It is interesting that this event is left out of history books, while many other far less established events are included. The reason is obvious. Men do not want to accept this truth, because it validates all of God's truth, and that places great responsibility on humanity to respond appropriately to the truth. It is much easier to be intellectually dishonest about the resurrection and relegate it to merely being “religious belief,” while claiming it is some kind of violation of the so-called “separation of church and state” to allow this truth to be taught and accepted as fact. It often boils down to the fact that many people make a deliberate choice to believe what they want to believe, regardless of the truth.

Truth is consistent with the facts. Certain historical events are factual, based on the standards for establishment of historicity, even though they are rejected by many who do not want to believe them.

· Irrefutable historical fact: Jesus Christ walked the earth.

· Irrefutable historical fact: Jesus Christ was crucified and died.

· Irrefutable historical fact: Jesus Christ rose again from the dead.

No amount of hiding the truth on the part of those who write history will ever change the facts. The fact of the resurrection absolutely establishes the truth of all of the Scripture and the validity of Christianity and the Gospel. Many people choose not to believe the truth, because it requires something of them. Anyone who does so is only fooling himself.


The great message of Christianity is that the God who created all things, the God who loves us, gave His Son as a sacrifice for our sins, and that He not only died for us, He defeated death forever by His resurrection. God does not ask us to feel anything or to have an emotional experience, although some do. He only asks us to have simple, childlike faith in Him and what He has already done for us. When all is said and done, all human endeavor and all human wisdom will evaporate into ashes, and the one important issue will be each individual’s answer to the question asked so long ago by Pilate during the trial of Jesus. “What shall I do then with Jesus who is called Christ?” (Matthew 27:22).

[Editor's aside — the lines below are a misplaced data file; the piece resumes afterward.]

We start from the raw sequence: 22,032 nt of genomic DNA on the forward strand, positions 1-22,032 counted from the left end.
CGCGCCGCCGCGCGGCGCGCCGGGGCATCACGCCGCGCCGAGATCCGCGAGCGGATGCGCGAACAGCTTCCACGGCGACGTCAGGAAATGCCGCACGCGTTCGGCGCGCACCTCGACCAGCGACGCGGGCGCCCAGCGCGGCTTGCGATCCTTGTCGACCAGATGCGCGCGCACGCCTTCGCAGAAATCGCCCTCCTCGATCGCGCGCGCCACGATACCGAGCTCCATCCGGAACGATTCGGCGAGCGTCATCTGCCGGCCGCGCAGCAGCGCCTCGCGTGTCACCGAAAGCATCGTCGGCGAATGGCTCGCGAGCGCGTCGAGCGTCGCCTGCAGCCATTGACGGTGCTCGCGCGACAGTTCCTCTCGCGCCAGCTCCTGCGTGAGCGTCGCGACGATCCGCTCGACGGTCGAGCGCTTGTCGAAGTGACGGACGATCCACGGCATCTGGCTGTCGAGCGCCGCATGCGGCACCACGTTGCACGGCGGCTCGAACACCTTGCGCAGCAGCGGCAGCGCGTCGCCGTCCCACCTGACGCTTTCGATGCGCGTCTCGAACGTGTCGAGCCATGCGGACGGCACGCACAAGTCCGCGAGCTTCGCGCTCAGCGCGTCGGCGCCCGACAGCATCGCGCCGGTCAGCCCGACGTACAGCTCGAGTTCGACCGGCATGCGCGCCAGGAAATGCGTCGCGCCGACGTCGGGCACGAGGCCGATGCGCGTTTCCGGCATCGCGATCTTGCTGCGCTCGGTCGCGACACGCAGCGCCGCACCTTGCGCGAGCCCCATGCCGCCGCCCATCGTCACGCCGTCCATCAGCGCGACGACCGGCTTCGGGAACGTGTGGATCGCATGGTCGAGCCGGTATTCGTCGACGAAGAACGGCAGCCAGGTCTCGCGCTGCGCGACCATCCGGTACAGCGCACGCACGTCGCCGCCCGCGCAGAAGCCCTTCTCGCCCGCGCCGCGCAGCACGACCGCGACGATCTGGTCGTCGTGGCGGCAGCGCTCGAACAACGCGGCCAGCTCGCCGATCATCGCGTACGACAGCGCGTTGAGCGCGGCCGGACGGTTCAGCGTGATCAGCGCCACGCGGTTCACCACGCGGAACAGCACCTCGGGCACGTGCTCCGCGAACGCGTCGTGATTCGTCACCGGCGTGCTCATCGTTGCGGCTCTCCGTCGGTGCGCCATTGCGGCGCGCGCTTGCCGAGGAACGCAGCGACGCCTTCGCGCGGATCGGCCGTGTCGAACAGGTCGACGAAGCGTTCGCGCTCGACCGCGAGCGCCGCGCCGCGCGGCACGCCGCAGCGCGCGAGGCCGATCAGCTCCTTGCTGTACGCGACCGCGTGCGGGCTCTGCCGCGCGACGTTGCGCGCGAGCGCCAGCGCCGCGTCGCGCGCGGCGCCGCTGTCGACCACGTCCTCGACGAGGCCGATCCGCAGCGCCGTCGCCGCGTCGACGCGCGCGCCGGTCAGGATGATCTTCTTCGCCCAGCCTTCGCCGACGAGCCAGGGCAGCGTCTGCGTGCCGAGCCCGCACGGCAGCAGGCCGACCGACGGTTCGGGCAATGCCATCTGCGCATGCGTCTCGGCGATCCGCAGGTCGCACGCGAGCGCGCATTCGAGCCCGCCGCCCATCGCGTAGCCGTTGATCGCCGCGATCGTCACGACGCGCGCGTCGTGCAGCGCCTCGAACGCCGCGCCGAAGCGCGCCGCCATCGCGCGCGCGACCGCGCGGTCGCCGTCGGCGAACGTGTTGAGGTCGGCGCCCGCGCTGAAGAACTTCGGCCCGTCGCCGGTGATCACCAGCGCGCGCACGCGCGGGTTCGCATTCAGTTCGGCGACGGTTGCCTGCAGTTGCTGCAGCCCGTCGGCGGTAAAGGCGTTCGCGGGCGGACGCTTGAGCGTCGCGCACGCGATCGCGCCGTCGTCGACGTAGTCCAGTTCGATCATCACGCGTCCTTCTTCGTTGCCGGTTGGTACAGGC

Christian Schools With God Supreme

by James M. Bramblet

In chapter two it was indicated that Christian education is not curriculum-centered, child-centered, or society-centered, but that it is God-centered. The reason for this is that God is central to all things. We have seen that God is central to the created material world because it was made to “declare the glory of God” and to “show His handiwork” (Psalm 19:1). We have seen that God is central to mankind because He is the original to which we have been created images. But the Bible says, “For of Him, and through Him, and to Him are all things” (Rom. 11:36). Our finite minds cannot grasp all things but in this chapter we will try to bring together as many things as we can. We will show that God is central to all, God is supreme and in authority over all, and the glory of God is revealed by all (Rom. 11:36b).